Horsemen forced to fold

It looks as if the Kentucky Horsemen have taken their last ride. The indoor football team announced Monday night that it will not play in 2010, and a press release said Horsemen board chairman Brett Kincaid has decided to "stop all operations."

"Every year during this time, people are wondering whether the Horsemen will be around," said Matt DiLorenzo, general manager. "It's just unfortunate, but when you look at a business decision ... nobody has made money on this."

The team, which was created in 2003 and played in Rupp Arena, has not broken even in at least the past four or five years, DiLorenzo said.

Late last year, after years of subsidizing the team from his own pocket, the Horsemen's owner, Lennie House, turned it into a non-profit community team by effectively donating it to the Horsemen Charitable Foundation.

Kincaid has put up his own money for the team since then, and "he can no longer financially keep the team going by himself," DiLorenzo said.

Former University of Kentucky quarterback Jared Lorenzen played for the team during its most recent season. He said he had been looking forward to playing again next summer.

"It's tough because that kind of brought me back to Lexington," said Lorenzen, who lives in Fort Thomas.

If another opportunity to play indoor football presented itself, Lorenzen said, he'd be interested.

"The cleats are tough to hang up," he said. "Because once you do, you're done."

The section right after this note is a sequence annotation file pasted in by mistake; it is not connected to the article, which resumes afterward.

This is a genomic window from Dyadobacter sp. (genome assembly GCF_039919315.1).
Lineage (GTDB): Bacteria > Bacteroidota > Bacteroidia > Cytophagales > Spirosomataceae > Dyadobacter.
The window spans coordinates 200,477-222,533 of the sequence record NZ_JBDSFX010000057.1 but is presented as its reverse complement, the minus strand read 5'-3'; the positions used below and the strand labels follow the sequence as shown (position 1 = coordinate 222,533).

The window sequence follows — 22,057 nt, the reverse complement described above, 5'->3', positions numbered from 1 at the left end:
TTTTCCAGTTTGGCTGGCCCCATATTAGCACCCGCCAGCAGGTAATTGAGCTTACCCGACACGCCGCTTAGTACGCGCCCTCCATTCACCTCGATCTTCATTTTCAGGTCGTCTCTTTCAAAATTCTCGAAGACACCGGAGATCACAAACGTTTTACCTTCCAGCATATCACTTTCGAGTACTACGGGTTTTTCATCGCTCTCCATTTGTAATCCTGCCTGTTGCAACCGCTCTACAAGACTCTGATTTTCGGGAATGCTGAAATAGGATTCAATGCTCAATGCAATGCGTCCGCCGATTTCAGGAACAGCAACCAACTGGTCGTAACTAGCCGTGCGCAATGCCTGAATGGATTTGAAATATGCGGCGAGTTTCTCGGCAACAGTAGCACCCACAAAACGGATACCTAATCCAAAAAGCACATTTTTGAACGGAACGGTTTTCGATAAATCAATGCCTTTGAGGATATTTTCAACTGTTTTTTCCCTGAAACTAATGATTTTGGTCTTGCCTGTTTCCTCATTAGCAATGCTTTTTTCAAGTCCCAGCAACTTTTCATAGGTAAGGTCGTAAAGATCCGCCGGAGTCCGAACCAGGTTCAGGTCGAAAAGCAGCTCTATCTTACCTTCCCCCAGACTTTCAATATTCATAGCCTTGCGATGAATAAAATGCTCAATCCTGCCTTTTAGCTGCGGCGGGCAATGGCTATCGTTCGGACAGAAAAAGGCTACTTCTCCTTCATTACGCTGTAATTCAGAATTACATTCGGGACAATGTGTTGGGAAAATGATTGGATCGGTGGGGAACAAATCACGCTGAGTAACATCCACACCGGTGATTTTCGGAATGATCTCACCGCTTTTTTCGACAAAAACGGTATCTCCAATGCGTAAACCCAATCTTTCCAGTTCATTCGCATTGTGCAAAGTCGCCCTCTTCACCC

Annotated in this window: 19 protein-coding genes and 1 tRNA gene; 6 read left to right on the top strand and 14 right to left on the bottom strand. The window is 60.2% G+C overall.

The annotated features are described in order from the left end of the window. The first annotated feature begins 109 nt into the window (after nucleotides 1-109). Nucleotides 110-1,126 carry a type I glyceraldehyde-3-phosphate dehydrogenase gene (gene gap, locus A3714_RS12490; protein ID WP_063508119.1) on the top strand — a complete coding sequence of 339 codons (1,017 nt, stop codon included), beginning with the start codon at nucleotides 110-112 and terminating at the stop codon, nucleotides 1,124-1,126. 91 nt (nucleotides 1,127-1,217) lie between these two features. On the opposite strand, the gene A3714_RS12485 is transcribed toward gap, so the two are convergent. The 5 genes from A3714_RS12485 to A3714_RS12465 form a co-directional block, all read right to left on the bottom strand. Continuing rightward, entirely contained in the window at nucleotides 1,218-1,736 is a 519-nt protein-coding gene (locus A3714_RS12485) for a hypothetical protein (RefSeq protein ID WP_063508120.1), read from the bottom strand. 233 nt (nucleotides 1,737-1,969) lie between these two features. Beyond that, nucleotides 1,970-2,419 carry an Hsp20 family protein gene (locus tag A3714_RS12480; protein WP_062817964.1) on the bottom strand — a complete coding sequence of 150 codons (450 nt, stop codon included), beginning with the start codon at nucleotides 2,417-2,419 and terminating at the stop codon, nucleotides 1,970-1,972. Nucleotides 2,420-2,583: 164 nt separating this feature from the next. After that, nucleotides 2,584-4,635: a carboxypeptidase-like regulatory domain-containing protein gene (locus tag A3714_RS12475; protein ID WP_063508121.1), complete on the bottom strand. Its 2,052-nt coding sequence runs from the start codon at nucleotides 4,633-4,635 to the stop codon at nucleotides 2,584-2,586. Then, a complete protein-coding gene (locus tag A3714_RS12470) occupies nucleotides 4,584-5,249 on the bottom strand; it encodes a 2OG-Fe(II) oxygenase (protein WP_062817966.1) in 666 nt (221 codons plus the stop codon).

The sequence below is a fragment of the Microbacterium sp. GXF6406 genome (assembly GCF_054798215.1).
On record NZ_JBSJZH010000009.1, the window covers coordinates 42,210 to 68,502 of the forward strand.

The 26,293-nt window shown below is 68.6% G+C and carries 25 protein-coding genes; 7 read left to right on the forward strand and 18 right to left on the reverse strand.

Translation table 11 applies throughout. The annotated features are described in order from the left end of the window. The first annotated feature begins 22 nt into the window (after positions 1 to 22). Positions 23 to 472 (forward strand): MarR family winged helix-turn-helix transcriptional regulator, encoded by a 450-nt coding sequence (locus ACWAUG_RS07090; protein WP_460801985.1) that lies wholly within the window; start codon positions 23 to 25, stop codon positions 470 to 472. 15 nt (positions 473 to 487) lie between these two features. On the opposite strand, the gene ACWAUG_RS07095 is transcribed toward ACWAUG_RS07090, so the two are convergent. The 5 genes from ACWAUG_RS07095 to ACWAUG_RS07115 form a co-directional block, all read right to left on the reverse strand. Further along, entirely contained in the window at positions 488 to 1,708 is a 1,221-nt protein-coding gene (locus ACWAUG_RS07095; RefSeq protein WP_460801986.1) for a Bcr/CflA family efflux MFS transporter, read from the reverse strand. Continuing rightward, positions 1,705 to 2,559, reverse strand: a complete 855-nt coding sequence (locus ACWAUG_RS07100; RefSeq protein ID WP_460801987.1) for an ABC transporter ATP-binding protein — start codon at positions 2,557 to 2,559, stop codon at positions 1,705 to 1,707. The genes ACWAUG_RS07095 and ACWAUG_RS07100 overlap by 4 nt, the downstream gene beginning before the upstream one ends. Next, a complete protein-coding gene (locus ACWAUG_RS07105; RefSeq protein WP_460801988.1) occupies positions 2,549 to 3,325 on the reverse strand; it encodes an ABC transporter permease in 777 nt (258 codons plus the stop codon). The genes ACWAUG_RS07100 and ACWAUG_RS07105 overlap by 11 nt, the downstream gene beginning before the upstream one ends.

Less than a month ago, it was announced that the Horsemen would be part of a new league, Arena Football 1, next season.

DiLorenzo said part of the decision to fold stemmed from that. The new league wanted a $100,000 letter of credit for workers' compensation, plus another $100,000 letter of credit for operations, as well as a $50,000 payment to buy in, he said.

"They wanted us to have this money in like a month and a half," DiLorenzo said.

He said ticket sales and sponsorships were the only sources of income for the team, which averaged 3,600 people per game last year. Because the team does not have its own facility, it did not collect money from parking or concessions. He said it's a problem many indoor teams face.

"We made it a lot longer than a lot of other teams," DiLorenzo said.

He said he had notified the players that the team was folding via conference call Monday.

Most of the 28 players on the Horsemen's roster also worked full-time jobs, in addition to the time they put in practicing, traveling and doing community service.

By way of compensation, the league paid them $200 per game, plus a $50 bonus if they won, DiLorenzo said; during the season, which ran from March to August, team members were given housing and one meal a day.

"You're not doing it for the money," Lorenzen said. "You're doing it for the love. That's the part we'll miss the most."

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